Drastic plan to lift alcohol prices
A POWERFUL medical association has called for a minimum price for alcohol to be introduced to discourage people from binge-drinking cheap booze.
The Royal Australian College of Physicians (RACP) wants current lockout laws in Sydney restricting the sale of alcohol and limiting the operation of nightclubs to not only be retained but strengthened.
In a submission to a NSW parliamentary review of the controversial laws, the group also proposes a number of new measures, including a floor price on alcohol.
The group said alcohol-related violence had "drastically reduced" in trouble spots like Kings Cross and the CBD in the five years since lockout laws were introduced.
"Now is not the time for complacency," RACP's drug and alcohol expert Professor Paul Haber said.
"Instead, we should be talking about more ways we can strengthen our laws to protect the community from other forms of alcohol-related harm."
That includes considering a bottle shop's stock density as part of liquor licensing and introducing a minimum price for alcohol.
For example, significantly inexpensive wine sold in bulk quantities could facilitate heavy drinking, and Prof Haber believes raising the price of some products is essential.
Take a box of cask wine - four litres sells for around $13 at chain bottle shops, which equates to 40 standard drinks at a cost of 30 cents per glass.
"We know that the rates of alcohol consumption in Australia are contributing to a significant disease burden for individuals and our health services," Prof Haber said.
"Alcohol use contributes to the burden of 30 diseases and injuries, including alcohol use disorders, eight types of cancer, chronic liver disease and 12 types of injury, predominantly road traffic injuries, suicide and self-inflicted injuries."
The Northern Territory introduced an alcohol floor price last year, requiring a minimum standard drink equivalent cost of $1.30.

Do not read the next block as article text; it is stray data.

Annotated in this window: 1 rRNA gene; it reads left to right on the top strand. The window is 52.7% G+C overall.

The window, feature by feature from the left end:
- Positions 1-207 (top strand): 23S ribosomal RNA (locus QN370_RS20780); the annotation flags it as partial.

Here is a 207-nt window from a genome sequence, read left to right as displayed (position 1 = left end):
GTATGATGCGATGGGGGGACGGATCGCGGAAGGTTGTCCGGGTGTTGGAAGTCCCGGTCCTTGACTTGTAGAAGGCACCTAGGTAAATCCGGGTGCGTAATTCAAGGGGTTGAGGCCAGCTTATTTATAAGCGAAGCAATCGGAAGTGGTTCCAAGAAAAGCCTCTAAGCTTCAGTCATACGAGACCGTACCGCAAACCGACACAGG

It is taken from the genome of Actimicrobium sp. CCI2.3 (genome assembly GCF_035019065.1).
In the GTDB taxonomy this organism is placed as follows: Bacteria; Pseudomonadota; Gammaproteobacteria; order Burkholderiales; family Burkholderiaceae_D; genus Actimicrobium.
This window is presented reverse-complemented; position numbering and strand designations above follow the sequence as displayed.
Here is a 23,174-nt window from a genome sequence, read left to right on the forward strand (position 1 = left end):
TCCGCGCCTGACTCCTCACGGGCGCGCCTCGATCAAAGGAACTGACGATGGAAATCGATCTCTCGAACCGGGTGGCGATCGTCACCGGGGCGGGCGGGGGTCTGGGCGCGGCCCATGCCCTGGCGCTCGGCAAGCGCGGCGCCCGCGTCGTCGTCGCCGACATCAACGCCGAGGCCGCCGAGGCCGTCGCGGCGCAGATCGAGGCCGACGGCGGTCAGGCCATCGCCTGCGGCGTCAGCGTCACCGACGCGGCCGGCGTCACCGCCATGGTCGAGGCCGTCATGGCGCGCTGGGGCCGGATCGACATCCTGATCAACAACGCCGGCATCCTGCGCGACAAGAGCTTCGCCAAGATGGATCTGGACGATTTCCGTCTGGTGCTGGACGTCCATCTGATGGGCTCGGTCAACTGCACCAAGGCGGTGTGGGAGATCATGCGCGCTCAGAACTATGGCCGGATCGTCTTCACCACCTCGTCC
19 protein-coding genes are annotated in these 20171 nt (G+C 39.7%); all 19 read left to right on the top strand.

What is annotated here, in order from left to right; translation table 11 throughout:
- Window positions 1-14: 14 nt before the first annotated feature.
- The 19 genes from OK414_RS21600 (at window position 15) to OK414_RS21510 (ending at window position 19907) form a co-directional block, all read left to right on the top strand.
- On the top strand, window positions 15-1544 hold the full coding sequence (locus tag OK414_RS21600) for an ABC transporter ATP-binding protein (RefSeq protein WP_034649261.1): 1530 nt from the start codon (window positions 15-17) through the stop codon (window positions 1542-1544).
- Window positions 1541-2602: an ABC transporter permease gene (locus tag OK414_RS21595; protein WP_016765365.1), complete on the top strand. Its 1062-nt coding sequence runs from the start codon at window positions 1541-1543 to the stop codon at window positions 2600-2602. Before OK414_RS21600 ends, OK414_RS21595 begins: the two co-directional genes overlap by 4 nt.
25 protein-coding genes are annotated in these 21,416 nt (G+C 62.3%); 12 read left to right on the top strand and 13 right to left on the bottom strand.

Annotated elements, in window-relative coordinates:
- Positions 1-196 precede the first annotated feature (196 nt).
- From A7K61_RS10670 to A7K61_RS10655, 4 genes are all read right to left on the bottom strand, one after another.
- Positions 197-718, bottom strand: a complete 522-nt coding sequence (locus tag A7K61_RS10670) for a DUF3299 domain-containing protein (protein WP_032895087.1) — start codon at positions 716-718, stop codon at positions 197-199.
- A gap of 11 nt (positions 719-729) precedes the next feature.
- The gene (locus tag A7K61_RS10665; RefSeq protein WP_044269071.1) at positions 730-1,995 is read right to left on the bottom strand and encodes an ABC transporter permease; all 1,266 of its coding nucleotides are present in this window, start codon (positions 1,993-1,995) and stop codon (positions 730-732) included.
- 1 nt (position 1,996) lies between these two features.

In the RACP's example, such a move in NSW would increase the cost of cask wine to about $52 from the current cost of $13.
Prof Haber believes implementing a floor price on alcohol would discourage excessive drinking and ultimately change "problematic" behaviours.
A review of Sydney's controversial lockout laws is under way, with a cross-party parliamentary committee examining submissions from supporters and opponents.
NSW Premier Gladys Berejiklian said in May the committee would examine the balance of maintaining and enhancing health outcomes with supporting the city's economy.
"After five years of operation, it makes sense for us to now take stock and examine whether any further changes should be made," Ms Berejiklian said.
Shooters, Fishers and Farmers Party leader Rob Borsak has called for the laws to be scrapped altogether - a call supported by the Greens.
A number of other business groups say the laws have gone too far and hurt the city's night-time economy and cultural vibrancy.
But the advocacy group Last Drinks, made up of doctors and allied health workers, said weakening existing laws would cost lives.
"The facts are clear. Sydney's successful alcohol laws have saved lives and prevented thousands of injuries," the campaign's spokesman Dr Tony Sara said.
"There is absolutely no doubt the laws have significantly reduced major alcohol-related injuries in both Kings Cross and the CBD. St Vincent's Hospital has seen a 24.8 per cent reduction of seriously injured patients during high alcohol periods and a 50 per cent reduction in serious head injuries between 8pm and 8am."
Dr Sara said instances of sexual and indecent assaults had declined by 50 per cent in Kings Cross.
The committee is due to report back to parliament by the end of September.